My friend Trish gave us this book shortly before Dante was born. She’d read it when her daughter was an infant, and found it tremendously helpful. Lamott’s a very Trishy writer — I can see why she felt reflected by it. In a fine emblem of my life, I never managed to get around to reading it until after Dante had turned two. Then again, Dante was a relatively easy baby — good sleeper, not colicky, only occasionally subject to fits of rage. Perhaps if he’d been different, I would have sought solace in Lamott’s words. I’m pleased to have read it at last, though, because I enjoyed it a lot.
I’ve read Bird By Bird before, so I knew I liked Lamott’s nonfiction writing, and I believe I read one of her novels before and found it really dull. Luckily, Operating Instructions is nonfiction. In fact, it’s a blog, albeit a blog from 1989, when you had to write your posts down on “paper”, and nobody got to talk back to them until you published them all in a book, and even then they had to write their comments in a “letter.” (However, like the blogs of today, it is full of complaints about the Bush administration.) She’s like the pre-Internet Dooce, and like Dooce, she’s very funny. I laughed out loud many times while reading. Her tone is wonderful — sometimes awestruck with love but never drippy and sentimental, while other times disarmingly candid about her neuroses, her loneliness, or her intense rage at the particular moment she’s in.
The book’s entries cover the first year of her son Sam’s life, ending at his first birthday. She chronicles lots of the little milestones, and has a wonderful way with metaphors as she does so:
[Now] he can sit up by himself. Everything is going by so quickly. You know how when you’re at the library, and you get one of those reels of tape that hold two weeks’ worth of newspapers, and you put the reel on and then wind it forward really fast to the date you’re looking for, but you see every day pass by for about half a minute? That’s what it feels like to me now.
Just about every page has a surprising metaphor on it, some of them poignant, some of them funny, and many of them both. I think the humor of the book is what I liked the most about it, but those metaphors are a close second.
Something else that struck me is what an incredible community she has around her as she’s beginning to raise this child. Her father died before Sam was born, but her mother is nearby, and visits regularly, along with a couple of close family friends who act more or less as godparents. Then there’s Lamott’s best friend Pammy, who she sees nearly every day. And another friend Peg. And Megan, the nanny she hires for two days a week. And Brian, who adopts Sam as an official Big Brother. And Donna. And Larry. And Jane. And Leroy, and Bill, and Emmy, and Bonnie, and the people at her church, and on and on. She talks quite a lot about feeling lonely and overwhelmed, and it’s true that Sam’s father abandons them completely, but practically every other day she’s mentioning some kind of support she’s getting from this huge village of people. I ended up feeling rather jealous of that. We have a few very wonderful people nearby, including my parents and the aforementioned Trish, but much of our support system is far away, in Kansas and Ohio and New York and Ottawa and Wales, for heaven’s sake. They’re right there with the emotional support, but they can’t exactly drop by and babysit. Of course, I should also own up to the fact that we’re both kind of introverts and homebodies, so we’re not making new friends by the dozens either. I never got the sense from Lamott that she really noticed how extraordinarily well-supported she was. I dunno — perhaps her experience is more the norm, and therefore easy to take for granted. If so, I’m even more jealous.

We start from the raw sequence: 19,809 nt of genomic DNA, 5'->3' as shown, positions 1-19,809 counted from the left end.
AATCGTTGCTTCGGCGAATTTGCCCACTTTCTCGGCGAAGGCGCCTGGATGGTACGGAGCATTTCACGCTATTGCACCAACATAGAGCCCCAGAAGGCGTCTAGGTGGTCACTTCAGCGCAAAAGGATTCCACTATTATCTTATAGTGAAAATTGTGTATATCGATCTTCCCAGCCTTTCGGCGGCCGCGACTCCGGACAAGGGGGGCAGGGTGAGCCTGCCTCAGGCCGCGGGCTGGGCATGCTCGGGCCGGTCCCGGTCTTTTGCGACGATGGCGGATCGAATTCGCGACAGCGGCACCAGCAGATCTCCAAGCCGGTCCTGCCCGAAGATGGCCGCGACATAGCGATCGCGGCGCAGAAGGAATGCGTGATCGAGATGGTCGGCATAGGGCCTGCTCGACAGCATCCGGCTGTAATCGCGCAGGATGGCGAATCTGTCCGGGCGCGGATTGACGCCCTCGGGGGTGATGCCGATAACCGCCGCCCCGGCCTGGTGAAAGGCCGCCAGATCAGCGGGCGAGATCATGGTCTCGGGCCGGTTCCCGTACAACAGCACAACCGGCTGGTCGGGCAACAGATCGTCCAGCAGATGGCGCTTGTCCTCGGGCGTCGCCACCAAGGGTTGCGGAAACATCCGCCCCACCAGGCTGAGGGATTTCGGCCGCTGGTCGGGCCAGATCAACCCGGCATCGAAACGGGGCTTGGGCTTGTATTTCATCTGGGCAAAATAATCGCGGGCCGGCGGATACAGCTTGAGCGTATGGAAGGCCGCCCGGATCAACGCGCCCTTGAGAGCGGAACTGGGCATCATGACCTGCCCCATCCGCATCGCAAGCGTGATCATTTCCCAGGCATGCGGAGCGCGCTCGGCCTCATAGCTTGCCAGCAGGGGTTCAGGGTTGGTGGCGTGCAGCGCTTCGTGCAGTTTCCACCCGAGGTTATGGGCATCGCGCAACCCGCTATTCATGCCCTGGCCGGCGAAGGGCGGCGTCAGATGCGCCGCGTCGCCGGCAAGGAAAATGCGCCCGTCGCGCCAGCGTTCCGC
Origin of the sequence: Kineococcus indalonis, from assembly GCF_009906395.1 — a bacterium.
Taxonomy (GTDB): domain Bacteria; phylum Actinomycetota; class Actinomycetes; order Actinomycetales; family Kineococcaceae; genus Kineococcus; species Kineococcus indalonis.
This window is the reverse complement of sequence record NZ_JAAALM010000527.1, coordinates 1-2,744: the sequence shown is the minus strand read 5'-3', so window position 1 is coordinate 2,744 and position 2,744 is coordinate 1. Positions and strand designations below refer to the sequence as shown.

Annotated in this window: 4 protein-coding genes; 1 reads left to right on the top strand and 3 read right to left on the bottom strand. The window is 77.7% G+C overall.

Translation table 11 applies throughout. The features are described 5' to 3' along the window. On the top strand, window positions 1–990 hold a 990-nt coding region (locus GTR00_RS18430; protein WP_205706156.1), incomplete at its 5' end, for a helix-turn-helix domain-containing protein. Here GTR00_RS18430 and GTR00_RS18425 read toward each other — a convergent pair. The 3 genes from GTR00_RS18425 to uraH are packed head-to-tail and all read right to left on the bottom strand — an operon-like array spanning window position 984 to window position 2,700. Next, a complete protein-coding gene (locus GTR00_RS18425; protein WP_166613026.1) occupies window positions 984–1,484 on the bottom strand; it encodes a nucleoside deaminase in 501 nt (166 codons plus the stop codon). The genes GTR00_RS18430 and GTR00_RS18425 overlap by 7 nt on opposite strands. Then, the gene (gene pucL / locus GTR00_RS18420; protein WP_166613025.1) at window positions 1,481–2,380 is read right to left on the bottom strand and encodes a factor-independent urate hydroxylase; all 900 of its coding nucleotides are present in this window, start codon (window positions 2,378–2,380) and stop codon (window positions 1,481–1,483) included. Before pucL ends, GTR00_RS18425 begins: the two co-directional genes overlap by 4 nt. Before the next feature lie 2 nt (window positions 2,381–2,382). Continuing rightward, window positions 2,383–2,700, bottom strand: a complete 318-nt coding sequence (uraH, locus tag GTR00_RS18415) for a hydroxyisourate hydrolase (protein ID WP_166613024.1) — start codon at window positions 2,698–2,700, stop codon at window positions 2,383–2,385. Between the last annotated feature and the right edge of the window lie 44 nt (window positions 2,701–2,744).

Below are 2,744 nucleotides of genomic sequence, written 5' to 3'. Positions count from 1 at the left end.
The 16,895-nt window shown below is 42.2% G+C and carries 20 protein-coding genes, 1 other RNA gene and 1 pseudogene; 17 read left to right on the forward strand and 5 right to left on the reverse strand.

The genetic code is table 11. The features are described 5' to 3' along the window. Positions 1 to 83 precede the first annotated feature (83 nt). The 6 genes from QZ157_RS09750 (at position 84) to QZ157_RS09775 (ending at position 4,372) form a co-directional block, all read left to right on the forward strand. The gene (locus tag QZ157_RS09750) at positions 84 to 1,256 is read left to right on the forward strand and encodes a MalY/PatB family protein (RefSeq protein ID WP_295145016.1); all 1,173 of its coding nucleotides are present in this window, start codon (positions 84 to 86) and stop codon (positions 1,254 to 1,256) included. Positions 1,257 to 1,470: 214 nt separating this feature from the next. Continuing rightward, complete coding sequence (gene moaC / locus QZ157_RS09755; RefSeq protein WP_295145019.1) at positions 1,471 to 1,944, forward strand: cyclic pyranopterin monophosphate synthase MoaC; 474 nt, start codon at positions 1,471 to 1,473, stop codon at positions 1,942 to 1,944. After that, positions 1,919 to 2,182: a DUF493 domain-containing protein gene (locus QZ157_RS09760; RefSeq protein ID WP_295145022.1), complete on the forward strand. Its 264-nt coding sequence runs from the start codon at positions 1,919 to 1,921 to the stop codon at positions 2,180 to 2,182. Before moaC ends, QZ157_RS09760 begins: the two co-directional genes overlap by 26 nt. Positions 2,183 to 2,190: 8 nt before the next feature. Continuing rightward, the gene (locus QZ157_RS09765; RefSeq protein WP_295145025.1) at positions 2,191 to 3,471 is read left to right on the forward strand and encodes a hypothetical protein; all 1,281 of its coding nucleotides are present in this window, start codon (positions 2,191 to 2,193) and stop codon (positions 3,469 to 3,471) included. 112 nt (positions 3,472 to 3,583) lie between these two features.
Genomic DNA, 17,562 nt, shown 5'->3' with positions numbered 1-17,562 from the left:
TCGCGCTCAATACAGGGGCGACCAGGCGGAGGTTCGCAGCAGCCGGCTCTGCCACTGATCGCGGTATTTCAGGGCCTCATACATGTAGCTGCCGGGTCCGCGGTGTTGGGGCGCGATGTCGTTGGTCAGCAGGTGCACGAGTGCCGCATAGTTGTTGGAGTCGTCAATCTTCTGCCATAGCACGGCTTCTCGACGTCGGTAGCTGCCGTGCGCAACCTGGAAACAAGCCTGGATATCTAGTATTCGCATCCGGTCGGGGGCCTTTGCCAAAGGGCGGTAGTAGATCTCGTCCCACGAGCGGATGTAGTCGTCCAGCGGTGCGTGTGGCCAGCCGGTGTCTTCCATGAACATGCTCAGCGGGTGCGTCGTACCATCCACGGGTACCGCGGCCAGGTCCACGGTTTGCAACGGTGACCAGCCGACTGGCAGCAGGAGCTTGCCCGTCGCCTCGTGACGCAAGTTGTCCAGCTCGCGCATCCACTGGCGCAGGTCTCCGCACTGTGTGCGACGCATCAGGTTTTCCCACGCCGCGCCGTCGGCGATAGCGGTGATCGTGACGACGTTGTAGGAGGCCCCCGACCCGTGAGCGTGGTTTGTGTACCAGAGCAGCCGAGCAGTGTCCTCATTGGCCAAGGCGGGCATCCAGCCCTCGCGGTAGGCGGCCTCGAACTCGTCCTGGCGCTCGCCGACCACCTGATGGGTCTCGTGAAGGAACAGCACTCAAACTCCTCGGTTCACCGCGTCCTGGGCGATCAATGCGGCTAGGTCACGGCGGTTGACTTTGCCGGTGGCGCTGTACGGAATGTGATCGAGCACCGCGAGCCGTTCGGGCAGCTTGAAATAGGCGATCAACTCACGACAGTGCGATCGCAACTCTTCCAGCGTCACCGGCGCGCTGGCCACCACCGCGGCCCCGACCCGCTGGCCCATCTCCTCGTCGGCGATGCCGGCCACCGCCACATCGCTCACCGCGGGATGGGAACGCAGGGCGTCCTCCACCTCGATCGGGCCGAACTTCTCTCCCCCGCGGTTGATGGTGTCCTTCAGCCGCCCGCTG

The other big community exists inside Lamott’s head — not crazy voices (though she does have a few) but a vast sphere of references. She’s constantly pulling out lines from Rilke, Kazantzakis, Ram Dass, or whoever. It’s not all highbrow, either — she compares Sam’s look while in the playpen to the jailed Bushman from The Gods Must Be Crazy, and she compares her mother sniffing Sam’s head to Woody Allen taking hits off The Orb in Sleeper. This capacity ties right back to the wealth of metaphors — very often the image she finds to capture an emotion or a moment comes right out of the many books and films she knows. I appreciated this too, and while I didn’t feel jealous, I did feel perhaps a bit cowed. Most of my metaphors come from superhero comics or Simpsons episodes.
Operating Instructions was a quick read and, for me, a worthwhile one. My experience of childcare doesn’t have a lot in common with Lamott’s, but she manages to find the human chords that strike in all of us, and I think I’ll remember some of her images and turns of phrase for quite a while.
I enjoy Lamott’s nonfiction in general, and this book in particular. She has a distinctive voice that I think gets completely flattened out in her novels.